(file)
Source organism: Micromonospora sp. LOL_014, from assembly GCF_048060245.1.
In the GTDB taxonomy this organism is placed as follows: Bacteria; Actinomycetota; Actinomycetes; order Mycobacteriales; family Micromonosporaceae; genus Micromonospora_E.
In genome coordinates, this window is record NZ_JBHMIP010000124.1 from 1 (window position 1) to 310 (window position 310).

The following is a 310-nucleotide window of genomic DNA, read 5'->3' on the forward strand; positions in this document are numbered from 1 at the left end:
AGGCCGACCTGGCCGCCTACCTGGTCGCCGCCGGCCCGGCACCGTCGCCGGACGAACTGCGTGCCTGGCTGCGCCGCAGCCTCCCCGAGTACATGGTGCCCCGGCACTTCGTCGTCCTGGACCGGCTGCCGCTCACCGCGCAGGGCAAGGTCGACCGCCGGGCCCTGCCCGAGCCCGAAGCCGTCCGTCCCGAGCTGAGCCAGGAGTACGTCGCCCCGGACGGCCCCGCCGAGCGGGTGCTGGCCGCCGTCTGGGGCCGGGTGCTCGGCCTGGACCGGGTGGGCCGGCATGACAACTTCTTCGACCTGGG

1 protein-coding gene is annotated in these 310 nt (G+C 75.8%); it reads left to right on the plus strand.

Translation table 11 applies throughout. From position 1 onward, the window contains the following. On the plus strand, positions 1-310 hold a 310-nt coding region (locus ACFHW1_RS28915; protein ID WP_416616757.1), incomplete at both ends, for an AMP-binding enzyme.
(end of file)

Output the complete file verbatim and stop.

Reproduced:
Source organism: Micromonospora sp. LOL_014, from assembly GCF_048060245.1.
In the GTDB taxonomy this organism is placed as follows: Bacteria; Actinomycetota; Actinomycetes; order Mycobacteriales; family Micromonosporaceae; genus Micromonospora_E.
In genome coordinates, this window is record NZ_JBHMIP010000124.1 from 1 (window position 1) to 310 (window position 310).

The following is a 310-nucleotide window of genomic DNA, read 5'->3' on the forward strand; positions in this document are numbered from 1 at the left end:
AGGCCGACCTGGCCGCCTACCTGGTCGCCGCCGGCCCGGCACCGTCGCCGGACGAACTGCGTGCCTGGCTGCGCCGCAGCCTCCCCGAGTACATGGTGCCCCGGCACTTCGTCGTCCTGGACCGGCTGCCGCTCACCGCGCAGGGCAAGGTCGACCGCCGGGCCCTGCCCGAGCCCGAAGCCGTCCGTCCCGAGCTGAGCCAGGAGTACGTCGCCCCGGACGGCCCCGCCGAGCGGGTGCTGGCCGCCGTCTGGGGCCGGGTGCTCGGCCTGGACCGGGTGGGCCGGCATGACAACTTCTTCGACCTGGG

1 protein-coding gene is annotated in these 310 nt (G+C 75.8%); it reads left to right on the plus strand.

Translation table 11 applies throughout. From position 1 onward, the window contains the following. On the plus strand, positions 1-310 hold a 310-nt coding region (locus ACFHW1_RS28915; protein ID WP_416616757.1), incomplete at both ends, for an AMP-binding enzyme.